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Ashes and Artistry



As many murderers have found, a dead body is a difficult thing to hide. It’s heavy and awkward to move. It doesn’t make a sound, but it will begin to attract attention in another way as time passes and it begins to rot. And people don’t usually look their best when they are dead. If they die violently, their dead body can be a horrible sight.

But it’s not just murderers who have to face these unpleasant facts. If someone dies naturally, their dead body is still difficult to move and to consign to the ground. And many of us are disturbed by the idea of the dead body rotting, whether it’s our own body or that of a loved one. Bacteria and worms invade and corrupt once-living flesh – that’s not a pleasant thought.

And it’s not been pleasant for thousands of years, as we can see from the way some ancient civilizations practised mummification. In ancient Egypt dead bodies were treated with powerful chemicals, wrapped in strips of cloth, and sealed inside a sturdy sarcophagus, protecting them from the horrors of decay. But there’s another solution to the problems posed by a dead body: to   burn it rather than bury it. Fire is a powerful symbol of life and energy. It turns an awkward and ugly corpse into clean and convenient ashes.

Ashes are light, not heavy. They don’t smell or look disturbing and they take up little space. They can easily be scattered, placed inside an urn or consigned to the earth. But that doesn’t exhaust their possibilities. Some people prefer the ashes of their departed loved ones to rest in a special place, like a niche for cremation urns at a cemetery. But others are happy to keep the ashes at home, whether in an urn or some other object. Because ashes are so light and easy to shape, they can be sealed into jewellery, set into a clock or used as part of a painting or diorama.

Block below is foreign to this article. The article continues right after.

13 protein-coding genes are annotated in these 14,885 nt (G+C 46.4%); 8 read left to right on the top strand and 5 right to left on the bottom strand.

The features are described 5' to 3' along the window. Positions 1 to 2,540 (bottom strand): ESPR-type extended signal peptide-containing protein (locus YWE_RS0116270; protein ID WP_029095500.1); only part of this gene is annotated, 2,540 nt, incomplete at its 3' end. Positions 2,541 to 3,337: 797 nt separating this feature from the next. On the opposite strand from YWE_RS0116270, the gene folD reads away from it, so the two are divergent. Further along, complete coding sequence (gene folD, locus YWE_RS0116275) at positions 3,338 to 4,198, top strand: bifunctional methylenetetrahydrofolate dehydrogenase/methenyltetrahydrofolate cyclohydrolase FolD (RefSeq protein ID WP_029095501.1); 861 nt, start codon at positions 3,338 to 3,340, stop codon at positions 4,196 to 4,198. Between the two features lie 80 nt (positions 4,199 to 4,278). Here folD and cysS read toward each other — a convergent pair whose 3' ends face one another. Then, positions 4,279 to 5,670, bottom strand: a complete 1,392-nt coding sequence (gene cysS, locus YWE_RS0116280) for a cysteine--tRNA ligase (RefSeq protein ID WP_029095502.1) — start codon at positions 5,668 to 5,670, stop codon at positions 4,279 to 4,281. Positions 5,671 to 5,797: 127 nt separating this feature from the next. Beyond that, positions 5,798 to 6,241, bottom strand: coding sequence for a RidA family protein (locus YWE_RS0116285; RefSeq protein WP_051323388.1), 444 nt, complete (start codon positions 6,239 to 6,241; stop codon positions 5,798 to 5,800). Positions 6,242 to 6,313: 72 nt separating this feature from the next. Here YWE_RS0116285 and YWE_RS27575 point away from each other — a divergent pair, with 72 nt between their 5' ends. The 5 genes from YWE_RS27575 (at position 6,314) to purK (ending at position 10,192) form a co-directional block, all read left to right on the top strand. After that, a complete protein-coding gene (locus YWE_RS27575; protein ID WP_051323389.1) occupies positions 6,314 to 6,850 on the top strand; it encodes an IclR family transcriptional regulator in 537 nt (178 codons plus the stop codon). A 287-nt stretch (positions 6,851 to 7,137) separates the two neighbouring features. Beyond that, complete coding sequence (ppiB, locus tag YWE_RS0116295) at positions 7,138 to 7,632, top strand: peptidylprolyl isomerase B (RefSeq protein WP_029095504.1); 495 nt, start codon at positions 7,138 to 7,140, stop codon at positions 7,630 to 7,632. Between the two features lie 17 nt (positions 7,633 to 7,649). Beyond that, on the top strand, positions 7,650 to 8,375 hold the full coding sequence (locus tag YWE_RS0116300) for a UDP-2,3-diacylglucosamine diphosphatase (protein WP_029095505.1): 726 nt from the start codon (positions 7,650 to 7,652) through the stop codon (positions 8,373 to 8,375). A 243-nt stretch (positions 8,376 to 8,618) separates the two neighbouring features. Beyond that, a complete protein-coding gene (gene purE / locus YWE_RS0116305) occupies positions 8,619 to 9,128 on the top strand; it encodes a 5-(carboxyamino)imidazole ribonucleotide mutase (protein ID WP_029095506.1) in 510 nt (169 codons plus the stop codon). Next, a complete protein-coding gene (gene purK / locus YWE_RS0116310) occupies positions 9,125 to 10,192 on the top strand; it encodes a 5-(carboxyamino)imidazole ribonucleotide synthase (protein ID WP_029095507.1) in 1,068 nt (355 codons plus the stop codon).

This can be a particularly good idea if the departed person had a love of art during their lives. They might even have designed the art-work themself, happy to think that they would be part of something beautiful when they had passed away. Ashes can also be mixed into the coloured glass of a globe or window, so that light shines through the departed person and brings them to mind in a special way.

But ashes don’t have to be made into art: they can reflect the personality of the departed person in another way. Some people like the idea of being part of a joke even when they pass on. Why not put the ashes in an hour-glass or even an egg-timer? That might seem disrespectful or undignified, but how can we argue with it if it fits the wishes of the departed person and their living friends and relatives? Humour is one way to confront and control the disturbing reality of death.

And using ashes in an hour-glass isn’t necessarily a humorous thing to do. If the hour-glass is tastefully designed, it becomes a powerful symbol of how quickly life passes. I can also think of a perfect quotation to place on an hour-glass like that: Carpe Diem! – “Seize the Day!” Because sooner or later we all pass away and leave the living behind.


National Federation of Funeral Directors